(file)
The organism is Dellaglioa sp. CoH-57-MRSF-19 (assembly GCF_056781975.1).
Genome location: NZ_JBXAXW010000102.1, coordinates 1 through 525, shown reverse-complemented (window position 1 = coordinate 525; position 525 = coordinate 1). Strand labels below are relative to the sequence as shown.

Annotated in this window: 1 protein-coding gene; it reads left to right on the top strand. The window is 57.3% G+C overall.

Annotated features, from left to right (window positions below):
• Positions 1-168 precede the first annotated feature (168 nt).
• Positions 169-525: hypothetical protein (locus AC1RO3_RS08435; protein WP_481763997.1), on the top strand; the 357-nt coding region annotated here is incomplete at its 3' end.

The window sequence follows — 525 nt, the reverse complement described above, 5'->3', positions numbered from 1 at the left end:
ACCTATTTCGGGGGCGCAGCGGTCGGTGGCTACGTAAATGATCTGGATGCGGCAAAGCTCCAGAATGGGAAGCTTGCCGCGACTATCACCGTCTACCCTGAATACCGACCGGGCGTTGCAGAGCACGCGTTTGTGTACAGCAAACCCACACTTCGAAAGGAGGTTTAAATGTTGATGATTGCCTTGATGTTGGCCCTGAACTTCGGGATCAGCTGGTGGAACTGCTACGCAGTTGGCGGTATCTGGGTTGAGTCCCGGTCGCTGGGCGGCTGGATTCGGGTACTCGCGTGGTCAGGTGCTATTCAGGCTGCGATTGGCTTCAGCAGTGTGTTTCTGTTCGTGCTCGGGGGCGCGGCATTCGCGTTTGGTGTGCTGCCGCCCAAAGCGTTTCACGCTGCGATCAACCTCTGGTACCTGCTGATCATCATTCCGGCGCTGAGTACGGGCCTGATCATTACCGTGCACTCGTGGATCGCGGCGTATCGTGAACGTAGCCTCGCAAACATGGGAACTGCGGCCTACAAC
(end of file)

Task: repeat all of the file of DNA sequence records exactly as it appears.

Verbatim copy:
The organism is Dellaglioa sp. CoH-57-MRSF-19 (assembly GCF_056781975.1).
Genome location: NZ_JBXAXW010000102.1, coordinates 1 through 525, shown reverse-complemented (window position 1 = coordinate 525; position 525 = coordinate 1). Strand labels below are relative to the sequence as shown.

Annotated in this window: 1 protein-coding gene; it reads left to right on the top strand. The window is 57.3% G+C overall.

Annotated features, from left to right (window positions below):
• Positions 1-168 precede the first annotated feature (168 nt).
• Positions 169-525: hypothetical protein (locus AC1RO3_RS08435; protein WP_481763997.1), on the top strand; the 357-nt coding region annotated here is incomplete at its 3' end.

The window sequence follows — 525 nt, the reverse complement described above, 5'->3', positions numbered from 1 at the left end:
ACCTATTTCGGGGGCGCAGCGGTCGGTGGCTACGTAAATGATCTGGATGCGGCAAAGCTCCAGAATGGGAAGCTTGCCGCGACTATCACCGTCTACCCTGAATACCGACCGGGCGTTGCAGAGCACGCGTTTGTGTACAGCAAACCCACACTTCGAAAGGAGGTTTAAATGTTGATGATTGCCTTGATGTTGGCCCTGAACTTCGGGATCAGCTGGTGGAACTGCTACGCAGTTGGCGGTATCTGGGTTGAGTCCCGGTCGCTGGGCGGCTGGATTCGGGTACTCGCGTGGTCAGGTGCTATTCAGGCTGCGATTGGCTTCAGCAGTGTGTTTCTGTTCGTGCTCGGGGGCGCGGCATTCGCGTTTGGTGTGCTGCCGCCCAAAGCGTTTCACGCTGCGATCAACCTCTGGTACCTGCTGATCATCATTCCGGCGCTGAGTACGGGCCTGATCATTACCGTGCACTCGTGGATCGCGGCGTATCGTGAACGTAGCCTCGCAAACATGGGAACTGCGGCCTACAAC